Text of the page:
Gigaku, Buddhist Mask Theatre

Gigaku was a form of Buddhist processional dance drama, which reached Japan in the 7th century from Central Asia through Korea and China. Gigaku blended religious themes with comedy, and even burlesque scenes, while the performances took place in temple courtyards. Its performance tradition died out in the Heian period (794–1192). Wooden gigaku masks are now valued as high-quality artefacts, preserved in temple treasuries and museums.

The History

It is assumed that gigaku originated in India, from where Buddhism spread to Central Asia and from there, via the so-called Northern Silk Road, further to China, Korea and Japan. The Silk Road was a network of caravan routes, which for thousands of years connected the Mediterranean world with India, Central Asia and East Asia.

Before the Muslim invasions in Central Asia there flourished numerous prosperous Buddhist centres, with which China, Korea and Japan had close contacts. Central Asian Buddhism and arts deeply influenced the culture of East Asia.

Among the cultural expressions adopted from Central Asia was also a tradition of Buddhist mask processions, known in Japan as gigaku. In fact, most of the evidence of the tradition, in the form of wooden masks, can now be found in Japan. Due to the Japanese tradition of carefully preserving religious artefacts in monastery treasuries, there still exist as many as some 250 masks.

Besides the masks, there also exists textual evidence that throws light on gigaku’s history. According to this evidence, it was in the 7th century that gigaku was brought from Korea to Japan, although gigaku masks and costumes had already been known there. It is believed that gigaku was performed in Japan for the first time by a Korean actor in 612.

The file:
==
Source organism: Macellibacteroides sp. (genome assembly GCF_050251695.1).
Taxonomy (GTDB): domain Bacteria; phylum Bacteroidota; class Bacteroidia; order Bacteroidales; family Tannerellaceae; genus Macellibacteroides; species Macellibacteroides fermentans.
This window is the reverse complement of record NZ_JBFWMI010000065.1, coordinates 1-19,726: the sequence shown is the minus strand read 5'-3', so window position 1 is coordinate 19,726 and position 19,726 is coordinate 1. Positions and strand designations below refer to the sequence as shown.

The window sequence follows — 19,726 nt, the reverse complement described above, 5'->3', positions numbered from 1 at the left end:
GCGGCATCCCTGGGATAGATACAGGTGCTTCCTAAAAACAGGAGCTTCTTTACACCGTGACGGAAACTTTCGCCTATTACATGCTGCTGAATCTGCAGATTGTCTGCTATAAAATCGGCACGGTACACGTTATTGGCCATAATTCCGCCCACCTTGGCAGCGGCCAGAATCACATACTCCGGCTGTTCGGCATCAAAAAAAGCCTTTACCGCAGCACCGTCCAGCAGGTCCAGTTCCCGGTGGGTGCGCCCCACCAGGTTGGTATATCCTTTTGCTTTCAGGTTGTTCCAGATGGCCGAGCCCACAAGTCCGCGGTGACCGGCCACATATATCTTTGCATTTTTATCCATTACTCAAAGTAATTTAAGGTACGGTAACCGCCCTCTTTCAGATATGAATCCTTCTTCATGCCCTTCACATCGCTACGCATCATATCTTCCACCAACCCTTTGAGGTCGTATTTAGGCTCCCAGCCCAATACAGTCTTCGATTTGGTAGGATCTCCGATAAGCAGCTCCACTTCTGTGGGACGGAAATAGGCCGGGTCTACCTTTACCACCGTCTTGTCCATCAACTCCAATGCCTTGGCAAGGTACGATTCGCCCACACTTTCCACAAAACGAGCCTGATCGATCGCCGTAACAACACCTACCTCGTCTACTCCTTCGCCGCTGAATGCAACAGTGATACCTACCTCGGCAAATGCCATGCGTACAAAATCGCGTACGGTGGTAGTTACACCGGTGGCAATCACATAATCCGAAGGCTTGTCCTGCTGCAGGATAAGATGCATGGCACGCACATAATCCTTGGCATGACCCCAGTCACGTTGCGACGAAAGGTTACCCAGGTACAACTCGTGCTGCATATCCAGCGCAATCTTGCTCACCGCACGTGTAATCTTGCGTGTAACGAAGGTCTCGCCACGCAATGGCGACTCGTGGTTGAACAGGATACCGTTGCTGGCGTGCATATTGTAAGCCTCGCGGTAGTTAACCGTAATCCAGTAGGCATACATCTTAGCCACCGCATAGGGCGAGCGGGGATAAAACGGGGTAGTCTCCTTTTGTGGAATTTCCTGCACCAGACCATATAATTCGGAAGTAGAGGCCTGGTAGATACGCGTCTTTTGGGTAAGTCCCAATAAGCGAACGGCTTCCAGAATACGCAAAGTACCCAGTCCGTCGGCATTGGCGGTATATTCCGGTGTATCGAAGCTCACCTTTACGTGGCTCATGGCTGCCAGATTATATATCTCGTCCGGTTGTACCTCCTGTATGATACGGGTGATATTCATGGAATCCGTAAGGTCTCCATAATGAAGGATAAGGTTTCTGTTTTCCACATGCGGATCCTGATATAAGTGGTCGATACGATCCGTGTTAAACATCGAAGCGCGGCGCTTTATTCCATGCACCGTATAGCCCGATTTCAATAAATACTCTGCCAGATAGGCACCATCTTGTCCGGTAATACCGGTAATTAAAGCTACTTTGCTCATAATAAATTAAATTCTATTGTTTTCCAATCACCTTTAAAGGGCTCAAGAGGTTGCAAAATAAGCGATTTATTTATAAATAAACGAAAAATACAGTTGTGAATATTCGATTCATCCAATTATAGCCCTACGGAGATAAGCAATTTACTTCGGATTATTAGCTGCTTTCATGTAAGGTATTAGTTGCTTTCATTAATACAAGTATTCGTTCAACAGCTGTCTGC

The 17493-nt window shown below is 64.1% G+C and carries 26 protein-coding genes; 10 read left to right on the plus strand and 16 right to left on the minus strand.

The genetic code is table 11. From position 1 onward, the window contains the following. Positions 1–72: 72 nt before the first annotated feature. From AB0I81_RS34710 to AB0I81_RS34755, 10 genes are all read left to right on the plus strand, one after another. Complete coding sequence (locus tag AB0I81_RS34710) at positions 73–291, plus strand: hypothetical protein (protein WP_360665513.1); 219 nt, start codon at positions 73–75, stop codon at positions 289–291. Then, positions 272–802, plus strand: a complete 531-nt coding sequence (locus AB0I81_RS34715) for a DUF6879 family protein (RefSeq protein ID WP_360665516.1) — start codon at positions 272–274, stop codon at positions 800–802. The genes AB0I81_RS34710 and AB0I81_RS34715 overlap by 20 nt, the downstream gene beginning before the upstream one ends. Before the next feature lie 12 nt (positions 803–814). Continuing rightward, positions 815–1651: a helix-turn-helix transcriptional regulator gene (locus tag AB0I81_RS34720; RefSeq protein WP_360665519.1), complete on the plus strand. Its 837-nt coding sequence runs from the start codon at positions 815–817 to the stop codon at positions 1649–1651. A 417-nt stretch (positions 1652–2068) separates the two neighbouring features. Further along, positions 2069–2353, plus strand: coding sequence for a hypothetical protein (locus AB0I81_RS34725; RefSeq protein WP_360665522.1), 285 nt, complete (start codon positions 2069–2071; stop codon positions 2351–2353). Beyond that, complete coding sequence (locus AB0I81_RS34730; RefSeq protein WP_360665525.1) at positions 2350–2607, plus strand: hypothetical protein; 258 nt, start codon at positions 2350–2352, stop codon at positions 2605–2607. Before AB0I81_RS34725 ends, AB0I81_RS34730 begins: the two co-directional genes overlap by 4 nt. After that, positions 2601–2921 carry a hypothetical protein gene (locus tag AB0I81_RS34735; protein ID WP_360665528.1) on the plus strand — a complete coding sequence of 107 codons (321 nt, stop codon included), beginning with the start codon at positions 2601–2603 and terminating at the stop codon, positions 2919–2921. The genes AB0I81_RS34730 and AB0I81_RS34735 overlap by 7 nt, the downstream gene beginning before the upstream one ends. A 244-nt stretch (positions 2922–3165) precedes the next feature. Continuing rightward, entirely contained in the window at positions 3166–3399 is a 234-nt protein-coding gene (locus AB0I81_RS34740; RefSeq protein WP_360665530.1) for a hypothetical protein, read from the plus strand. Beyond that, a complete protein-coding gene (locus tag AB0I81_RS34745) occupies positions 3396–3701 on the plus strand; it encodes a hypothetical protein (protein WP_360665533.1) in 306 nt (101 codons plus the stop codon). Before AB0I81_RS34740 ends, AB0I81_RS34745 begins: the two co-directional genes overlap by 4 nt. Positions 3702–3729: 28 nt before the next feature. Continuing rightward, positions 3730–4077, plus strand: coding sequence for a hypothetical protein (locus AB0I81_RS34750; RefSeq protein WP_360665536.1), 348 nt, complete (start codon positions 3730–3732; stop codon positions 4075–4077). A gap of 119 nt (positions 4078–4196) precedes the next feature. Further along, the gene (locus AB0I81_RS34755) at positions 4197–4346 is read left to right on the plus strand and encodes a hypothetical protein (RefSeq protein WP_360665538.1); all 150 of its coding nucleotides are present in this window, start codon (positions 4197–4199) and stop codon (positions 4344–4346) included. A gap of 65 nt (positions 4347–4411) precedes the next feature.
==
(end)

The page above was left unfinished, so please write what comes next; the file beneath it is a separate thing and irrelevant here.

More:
The dancer was invited to teach the art of gigaku to Japanese boys. Thus this tradition, which was widely practised in the Buddhist world, was also adapted to the Japanese context. It replaced earlier Buddhist types of performance and it flourished particularly in the 8th and the 9th centuries. Its popularity gradually diminished in the 10th to 12th centuries and soon the tradition completely died out.

The Mask System

Gigaku masks are classified as follows:

  1. Kojin, foreigners or “barbarians”
    This group includes masks representing members of various nations from the Silk Road regions, such as the Drunken Persian King.
  2. Gojin, people of the Wu kingdom

    This group includes the King and the Princess of Wu as well as Buddhist guardian spirits and several ordinary citizens, such as a wrestler, an old couple with children etc.

  3. Nankaijin, native of the Southern Sea
    The main character in this group is the Konron, or the demonic arch-villain, who represents greed and other “low” human qualities.
  4. Irui, various animal characters
    This group includes a lion, a protector of Buddhist doctrine and a bird related to the mythical bird of Hinduism, Garuda.

The Performance

According to textual sources the performance took place in a temple courtyard at which the masked actors and their accompanying musicians arrived in a solemn procession. The orchestra included two flautists, two cymbalists and twenty drummers.

The procession proceeded for a couple of times around the temple building and was led by a lion and its attendants, two dancers wearing children’s masks. They performed a dance in order to venerate the five cardinal points of the universe. Variants of the Lion Dance are still known in many parts of Asia today.

After the procession, the actual play, called Konron, began with the entrance of the King of Wu, after which a mythical bird performed its dance. The beautiful Princess of Wu was then introduced. She inspired the lustful demon Konron to perform his wild dance with a phallic staff in his hand. The demon kidnapped the princess. However, Kongo, the frightening, yet benevolent, guardian of the Buddhist doctrine arrived and was able to bin the phallic staff with ropes.

Three mime scenes followed the main play. The first one showed a poor, fallen monk, who is washing his baby son’s clothes. The second mime scene described a poor grandfather, who with his orphaned grandchildren is making offerings in a temple. The third scene elaborated the stock character of a Drunken Persian King. The whole programme ended with a joyous procession.